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Ethiopia’s GDP per capita is expected to grow by 37 percent between 2015 and 2019, according to the Economist Intelligence Unit.
This was stated during a press conference held on Thursday, August 6, 2015 at the Sheraton Hotel to announce the Economist’s Ethiopia Summit, which is scheduled to be held from October 28 to 29. The summit is expected to have an attendance of over 250 participants and is set to be officially opened by Prime Minister Hailemariam Dessalegn.
“This is a very exciting time for Africa. We talk a lot in The Economist, Europe and the Americas about the next billion consumers and how much influence and potential there is going to be in Africa. Ethiopia, with its huge population and consumer market represent 10 percent of that, so this country is obviously going to play a very important role in Africa’s growth. The positivity we have felt in this city especially, on the economics and business side things, is really going to be captured at the summit we will be holding here in October,” said Michael Oakes, Head of Programs at The Economist Events.
Oakes further stated that the upcoming event features many high-level officials who will be discussing the Ethiopian economy and the massive opportunities it presents.
“From our Economic Intelligence Unit, when you look at East Africa, foreign direct investment flows increased to USD 6.8 billion in 2014, of which USD 1.2 billion went into Ethiopia, which reflects the huge interest in this country, and we feel that that number should and will be higher,” he said.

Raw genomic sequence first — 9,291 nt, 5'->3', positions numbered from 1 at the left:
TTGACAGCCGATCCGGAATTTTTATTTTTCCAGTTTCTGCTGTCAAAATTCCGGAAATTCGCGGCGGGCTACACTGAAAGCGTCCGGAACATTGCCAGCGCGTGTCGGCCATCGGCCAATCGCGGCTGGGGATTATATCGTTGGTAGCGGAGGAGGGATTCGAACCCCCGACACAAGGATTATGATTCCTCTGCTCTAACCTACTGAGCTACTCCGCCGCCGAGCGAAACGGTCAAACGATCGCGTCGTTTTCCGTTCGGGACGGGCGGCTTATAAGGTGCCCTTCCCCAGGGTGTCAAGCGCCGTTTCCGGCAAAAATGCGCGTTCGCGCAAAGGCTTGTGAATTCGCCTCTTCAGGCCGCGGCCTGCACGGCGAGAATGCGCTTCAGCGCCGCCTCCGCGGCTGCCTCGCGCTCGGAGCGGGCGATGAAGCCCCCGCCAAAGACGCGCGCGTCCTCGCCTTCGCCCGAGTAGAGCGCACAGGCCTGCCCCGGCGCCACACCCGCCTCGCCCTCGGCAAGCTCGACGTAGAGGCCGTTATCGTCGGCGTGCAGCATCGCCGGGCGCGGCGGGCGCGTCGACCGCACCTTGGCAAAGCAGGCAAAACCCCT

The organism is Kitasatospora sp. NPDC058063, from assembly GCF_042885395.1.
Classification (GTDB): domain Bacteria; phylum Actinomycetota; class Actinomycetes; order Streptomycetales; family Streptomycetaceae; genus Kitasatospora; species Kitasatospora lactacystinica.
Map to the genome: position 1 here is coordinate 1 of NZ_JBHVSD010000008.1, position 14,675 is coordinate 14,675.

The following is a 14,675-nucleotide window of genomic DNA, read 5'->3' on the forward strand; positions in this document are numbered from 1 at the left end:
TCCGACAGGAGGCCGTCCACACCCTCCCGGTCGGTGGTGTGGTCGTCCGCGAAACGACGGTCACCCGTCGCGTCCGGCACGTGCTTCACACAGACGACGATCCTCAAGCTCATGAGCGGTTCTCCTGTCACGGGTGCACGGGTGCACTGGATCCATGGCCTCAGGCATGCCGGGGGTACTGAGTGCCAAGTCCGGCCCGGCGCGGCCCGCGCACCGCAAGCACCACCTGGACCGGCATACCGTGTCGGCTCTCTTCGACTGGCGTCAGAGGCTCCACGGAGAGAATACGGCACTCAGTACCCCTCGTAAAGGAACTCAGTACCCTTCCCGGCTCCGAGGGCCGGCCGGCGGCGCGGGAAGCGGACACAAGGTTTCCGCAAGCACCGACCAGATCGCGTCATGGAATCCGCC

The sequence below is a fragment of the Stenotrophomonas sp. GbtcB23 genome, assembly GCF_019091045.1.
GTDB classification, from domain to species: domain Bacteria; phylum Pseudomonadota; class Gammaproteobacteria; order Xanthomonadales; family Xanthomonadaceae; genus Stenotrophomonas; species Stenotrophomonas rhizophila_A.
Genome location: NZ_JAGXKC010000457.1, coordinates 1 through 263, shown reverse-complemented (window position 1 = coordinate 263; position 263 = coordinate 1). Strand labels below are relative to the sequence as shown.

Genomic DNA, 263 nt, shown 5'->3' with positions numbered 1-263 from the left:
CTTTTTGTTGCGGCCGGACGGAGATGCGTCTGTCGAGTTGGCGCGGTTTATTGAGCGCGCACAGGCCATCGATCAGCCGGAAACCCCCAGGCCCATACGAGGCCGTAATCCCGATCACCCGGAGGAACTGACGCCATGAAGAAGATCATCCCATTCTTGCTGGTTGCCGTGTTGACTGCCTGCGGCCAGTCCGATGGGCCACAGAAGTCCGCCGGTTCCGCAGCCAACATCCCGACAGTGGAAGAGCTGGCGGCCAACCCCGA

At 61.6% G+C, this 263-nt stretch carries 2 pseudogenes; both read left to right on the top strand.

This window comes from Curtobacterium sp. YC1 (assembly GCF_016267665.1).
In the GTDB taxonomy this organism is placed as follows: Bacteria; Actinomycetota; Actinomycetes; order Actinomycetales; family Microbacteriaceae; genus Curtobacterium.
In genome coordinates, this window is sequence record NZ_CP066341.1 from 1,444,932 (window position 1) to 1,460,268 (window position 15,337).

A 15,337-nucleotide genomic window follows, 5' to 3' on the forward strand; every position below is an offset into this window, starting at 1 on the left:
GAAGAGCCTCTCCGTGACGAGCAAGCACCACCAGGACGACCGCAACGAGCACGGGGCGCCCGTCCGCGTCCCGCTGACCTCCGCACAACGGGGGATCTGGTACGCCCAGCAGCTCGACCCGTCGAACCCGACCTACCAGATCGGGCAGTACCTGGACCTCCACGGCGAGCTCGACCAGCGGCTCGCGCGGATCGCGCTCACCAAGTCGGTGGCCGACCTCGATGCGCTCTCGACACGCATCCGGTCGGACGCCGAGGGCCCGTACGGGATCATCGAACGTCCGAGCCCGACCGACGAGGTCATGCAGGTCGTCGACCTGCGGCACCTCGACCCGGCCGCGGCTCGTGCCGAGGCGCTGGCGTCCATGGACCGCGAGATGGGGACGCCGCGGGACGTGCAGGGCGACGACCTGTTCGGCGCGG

According to the Economist Intelligence Unit, Ethiopia’s GDP is forecasted to grow on average by 7 percent annually in the periods between 2015 to 2019.
“We think the figure could and should be much higher, but actually 7 percent is pretty good, especially compared to Europe. A lot of this growth is from the agricultural sector, which is expected to grow by 7.7 percent in the forecasted period,” Oakes said.
Among the several points of discussion at the summit will be the challenges in the Ethiopian banking sector, which is currently closed for foreign investment. The energy sector will also be given attention through several discussions with panelists including Brian Herlihy, CEO and Founder of Black Rhino, as well as Tewodros Ashenafi, founder and CEO of Southwest Energy.